Corey DeMoss, News9.com
DALLAS – With Texas A&M openly declaring its desire to leave the Big 12, there is an opportunity for other schools to take the conference's inevitable opening. SMU became the first school to try to seize that opportunity Thursday.
SMU president R. Gerald Turner personally met with the editorial board of the Dallas Morning News to address the school's desire to move to a BCS automatic qualifying conference.
"We are pushing for it," Turner said. "We want the city to know we're pushing for it. We need as much help as possible, even from non-SMU alums. We believe it's good for Dallas."
The SMU football program is most famous for being the only one in NCAA history to receive the death penalty. The Mustangs received that punishment in 1987 and have largely been relegated to obscurity since.
But the program has been on the rise since the hiring of head coach June Jones. Jones directed the Mustangs to 7-5 regular season records and bowl bids in each of the last two seasons. They won the 2009 Hawaii Bowl to secure their first bowl win in 25 years and played in the Conference-USA title game last year.
While the school has made positive strides, it remains a difficult sell to BCS conferences. The Big 12 fits SMU's geographic location, but the conference already has a strong hold on the Dallas-Fort Worth market.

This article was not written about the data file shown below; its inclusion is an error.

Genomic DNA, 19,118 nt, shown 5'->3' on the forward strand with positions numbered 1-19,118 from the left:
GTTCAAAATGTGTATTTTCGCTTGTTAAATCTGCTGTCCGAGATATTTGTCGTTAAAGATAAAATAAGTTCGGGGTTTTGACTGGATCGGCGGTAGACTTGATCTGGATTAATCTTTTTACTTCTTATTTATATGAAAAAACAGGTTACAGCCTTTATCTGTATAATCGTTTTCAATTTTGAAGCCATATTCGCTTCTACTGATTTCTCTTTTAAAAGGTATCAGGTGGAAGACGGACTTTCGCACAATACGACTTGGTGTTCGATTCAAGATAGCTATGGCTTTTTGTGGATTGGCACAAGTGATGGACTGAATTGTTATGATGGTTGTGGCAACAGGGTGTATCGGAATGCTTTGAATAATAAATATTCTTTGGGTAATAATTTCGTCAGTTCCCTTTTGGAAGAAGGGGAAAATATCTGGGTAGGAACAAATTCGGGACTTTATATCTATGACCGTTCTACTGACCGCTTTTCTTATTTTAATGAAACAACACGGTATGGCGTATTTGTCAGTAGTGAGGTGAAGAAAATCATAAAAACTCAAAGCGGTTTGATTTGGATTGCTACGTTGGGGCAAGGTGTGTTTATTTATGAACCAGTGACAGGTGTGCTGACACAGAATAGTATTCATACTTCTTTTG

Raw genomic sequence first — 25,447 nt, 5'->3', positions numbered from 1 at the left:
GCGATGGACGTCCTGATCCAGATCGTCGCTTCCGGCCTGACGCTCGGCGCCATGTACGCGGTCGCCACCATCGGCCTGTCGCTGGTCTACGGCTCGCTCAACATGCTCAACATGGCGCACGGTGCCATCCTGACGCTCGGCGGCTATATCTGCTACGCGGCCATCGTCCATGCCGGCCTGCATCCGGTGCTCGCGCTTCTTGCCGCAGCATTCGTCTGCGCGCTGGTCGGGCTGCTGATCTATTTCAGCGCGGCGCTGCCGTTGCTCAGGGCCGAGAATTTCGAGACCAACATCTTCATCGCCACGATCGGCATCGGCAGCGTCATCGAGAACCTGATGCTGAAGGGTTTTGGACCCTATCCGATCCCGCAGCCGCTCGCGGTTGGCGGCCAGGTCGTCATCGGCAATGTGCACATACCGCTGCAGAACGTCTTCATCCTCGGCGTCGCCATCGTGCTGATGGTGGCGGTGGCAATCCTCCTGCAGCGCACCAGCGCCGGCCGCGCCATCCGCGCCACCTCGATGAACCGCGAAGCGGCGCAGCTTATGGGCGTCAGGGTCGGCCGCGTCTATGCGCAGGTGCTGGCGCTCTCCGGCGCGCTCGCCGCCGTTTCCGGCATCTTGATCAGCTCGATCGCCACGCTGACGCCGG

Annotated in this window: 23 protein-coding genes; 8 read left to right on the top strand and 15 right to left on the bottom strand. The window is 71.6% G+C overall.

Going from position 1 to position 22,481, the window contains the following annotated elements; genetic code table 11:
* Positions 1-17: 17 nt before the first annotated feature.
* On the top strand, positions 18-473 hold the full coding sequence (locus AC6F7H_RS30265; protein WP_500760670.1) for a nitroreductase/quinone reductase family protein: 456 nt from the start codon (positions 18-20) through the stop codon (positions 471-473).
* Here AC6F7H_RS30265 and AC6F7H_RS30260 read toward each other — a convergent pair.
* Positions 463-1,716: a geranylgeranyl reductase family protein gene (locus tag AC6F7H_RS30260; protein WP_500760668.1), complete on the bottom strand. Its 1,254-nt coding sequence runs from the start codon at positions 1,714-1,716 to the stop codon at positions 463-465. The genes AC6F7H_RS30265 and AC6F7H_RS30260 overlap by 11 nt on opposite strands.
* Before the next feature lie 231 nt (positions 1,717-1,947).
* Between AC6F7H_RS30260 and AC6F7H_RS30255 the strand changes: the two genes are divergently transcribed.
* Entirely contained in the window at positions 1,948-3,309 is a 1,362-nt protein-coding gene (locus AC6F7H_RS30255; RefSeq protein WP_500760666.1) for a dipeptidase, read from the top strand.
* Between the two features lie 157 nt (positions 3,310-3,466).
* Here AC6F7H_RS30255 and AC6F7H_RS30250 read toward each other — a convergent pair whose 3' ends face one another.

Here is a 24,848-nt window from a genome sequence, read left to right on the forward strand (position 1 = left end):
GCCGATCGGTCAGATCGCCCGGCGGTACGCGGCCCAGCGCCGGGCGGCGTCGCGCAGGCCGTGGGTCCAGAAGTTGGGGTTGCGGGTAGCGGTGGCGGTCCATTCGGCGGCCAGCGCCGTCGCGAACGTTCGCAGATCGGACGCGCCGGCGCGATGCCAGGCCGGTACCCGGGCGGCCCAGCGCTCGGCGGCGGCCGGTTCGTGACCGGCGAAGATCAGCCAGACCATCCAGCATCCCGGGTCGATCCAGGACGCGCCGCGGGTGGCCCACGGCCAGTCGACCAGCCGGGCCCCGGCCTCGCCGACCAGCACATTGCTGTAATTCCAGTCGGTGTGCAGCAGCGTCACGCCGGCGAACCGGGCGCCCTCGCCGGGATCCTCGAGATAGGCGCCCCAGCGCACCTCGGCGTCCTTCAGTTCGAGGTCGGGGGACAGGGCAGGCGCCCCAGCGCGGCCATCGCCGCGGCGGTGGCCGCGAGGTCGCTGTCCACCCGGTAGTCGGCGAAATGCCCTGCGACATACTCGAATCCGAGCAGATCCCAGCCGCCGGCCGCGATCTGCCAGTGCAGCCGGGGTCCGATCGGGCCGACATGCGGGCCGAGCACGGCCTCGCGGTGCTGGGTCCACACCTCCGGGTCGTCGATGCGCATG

Turner told the Dallas Morning News that SMU would prefer joining the Big 12, but that the school would be open to talking with any BCS conference. He listed SMU's location and June Jones' recent track record among the reasons SMU would be a strong addition to any conference.
The very public proclamations by both Texas A&M and SMU could turn the competition for the Big 12's eventual opening into a circus. Usually schools remain quiet about such desires until there is something concrete, but A&M and SMU both have made their desires abundantly clear.
That could cause other schools to publicly jump into the Big 12 fold. Other schools commonly listed as targets of the conference include BYU, Houston, Air Force and Louisville.